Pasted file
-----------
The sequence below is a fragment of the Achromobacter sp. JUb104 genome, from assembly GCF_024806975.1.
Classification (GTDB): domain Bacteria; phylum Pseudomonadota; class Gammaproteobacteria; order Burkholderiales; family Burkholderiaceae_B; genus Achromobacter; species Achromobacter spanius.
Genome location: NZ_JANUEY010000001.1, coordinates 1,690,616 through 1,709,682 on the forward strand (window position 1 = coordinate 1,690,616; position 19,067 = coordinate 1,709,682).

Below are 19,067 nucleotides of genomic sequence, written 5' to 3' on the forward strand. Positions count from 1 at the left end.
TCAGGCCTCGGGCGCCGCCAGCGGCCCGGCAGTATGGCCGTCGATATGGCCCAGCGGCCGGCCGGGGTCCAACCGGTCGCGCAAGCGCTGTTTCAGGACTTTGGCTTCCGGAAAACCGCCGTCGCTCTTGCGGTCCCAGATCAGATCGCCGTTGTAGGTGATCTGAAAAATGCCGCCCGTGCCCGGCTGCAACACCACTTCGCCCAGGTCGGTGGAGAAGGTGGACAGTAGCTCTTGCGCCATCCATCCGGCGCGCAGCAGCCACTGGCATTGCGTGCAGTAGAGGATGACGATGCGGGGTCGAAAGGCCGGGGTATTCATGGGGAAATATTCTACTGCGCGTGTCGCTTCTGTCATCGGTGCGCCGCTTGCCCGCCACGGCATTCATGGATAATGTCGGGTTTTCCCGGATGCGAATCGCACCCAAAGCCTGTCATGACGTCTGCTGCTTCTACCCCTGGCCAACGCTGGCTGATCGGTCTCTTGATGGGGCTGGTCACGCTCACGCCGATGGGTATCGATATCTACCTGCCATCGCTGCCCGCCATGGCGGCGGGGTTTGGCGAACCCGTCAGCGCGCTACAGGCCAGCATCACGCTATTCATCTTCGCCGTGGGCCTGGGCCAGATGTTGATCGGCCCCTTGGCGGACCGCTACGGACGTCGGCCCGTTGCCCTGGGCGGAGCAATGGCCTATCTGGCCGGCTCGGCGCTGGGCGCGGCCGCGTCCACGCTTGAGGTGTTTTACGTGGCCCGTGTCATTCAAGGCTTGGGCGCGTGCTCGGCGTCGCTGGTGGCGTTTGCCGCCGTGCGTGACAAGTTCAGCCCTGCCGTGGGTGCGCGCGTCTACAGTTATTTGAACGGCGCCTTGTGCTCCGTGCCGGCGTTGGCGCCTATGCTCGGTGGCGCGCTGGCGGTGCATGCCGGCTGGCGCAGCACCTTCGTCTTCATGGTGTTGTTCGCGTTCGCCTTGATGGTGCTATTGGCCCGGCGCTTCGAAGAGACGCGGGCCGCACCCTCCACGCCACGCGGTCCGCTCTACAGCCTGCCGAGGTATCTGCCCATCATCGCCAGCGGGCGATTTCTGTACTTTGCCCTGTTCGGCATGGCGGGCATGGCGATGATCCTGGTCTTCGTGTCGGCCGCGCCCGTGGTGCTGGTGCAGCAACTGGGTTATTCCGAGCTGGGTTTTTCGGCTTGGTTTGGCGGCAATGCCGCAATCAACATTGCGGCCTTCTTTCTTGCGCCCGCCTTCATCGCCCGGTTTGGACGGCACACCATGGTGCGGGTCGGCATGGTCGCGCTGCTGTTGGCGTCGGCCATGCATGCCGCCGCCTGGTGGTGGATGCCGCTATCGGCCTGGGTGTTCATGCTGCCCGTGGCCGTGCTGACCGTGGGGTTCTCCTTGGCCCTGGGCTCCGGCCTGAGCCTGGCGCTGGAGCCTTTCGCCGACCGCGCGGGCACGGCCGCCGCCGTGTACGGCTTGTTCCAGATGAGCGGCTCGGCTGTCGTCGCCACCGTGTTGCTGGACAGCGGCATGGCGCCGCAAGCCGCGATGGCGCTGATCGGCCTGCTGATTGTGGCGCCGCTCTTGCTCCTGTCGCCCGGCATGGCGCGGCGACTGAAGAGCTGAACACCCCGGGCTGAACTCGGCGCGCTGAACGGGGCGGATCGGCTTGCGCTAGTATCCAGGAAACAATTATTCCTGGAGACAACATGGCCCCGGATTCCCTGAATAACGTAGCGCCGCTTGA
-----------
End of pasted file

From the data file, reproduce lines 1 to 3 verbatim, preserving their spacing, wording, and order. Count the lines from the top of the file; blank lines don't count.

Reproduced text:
The sequence below is a fragment of the Achromobacter sp. JUb104 genome, from assembly GCF_024806975.1.
Classification (GTDB): domain Bacteria; phylum Pseudomonadota; class Gammaproteobacteria; order Burkholderiales; family Burkholderiaceae_B; genus Achromobacter; species Achromobacter spanius.
Genome location: NZ_JANUEY010000001.1, coordinates 1,690,616 through 1,709,682 on the forward strand (window position 1 = coordinate 1,690,616; position 19,067 = coordinate 1,709,682).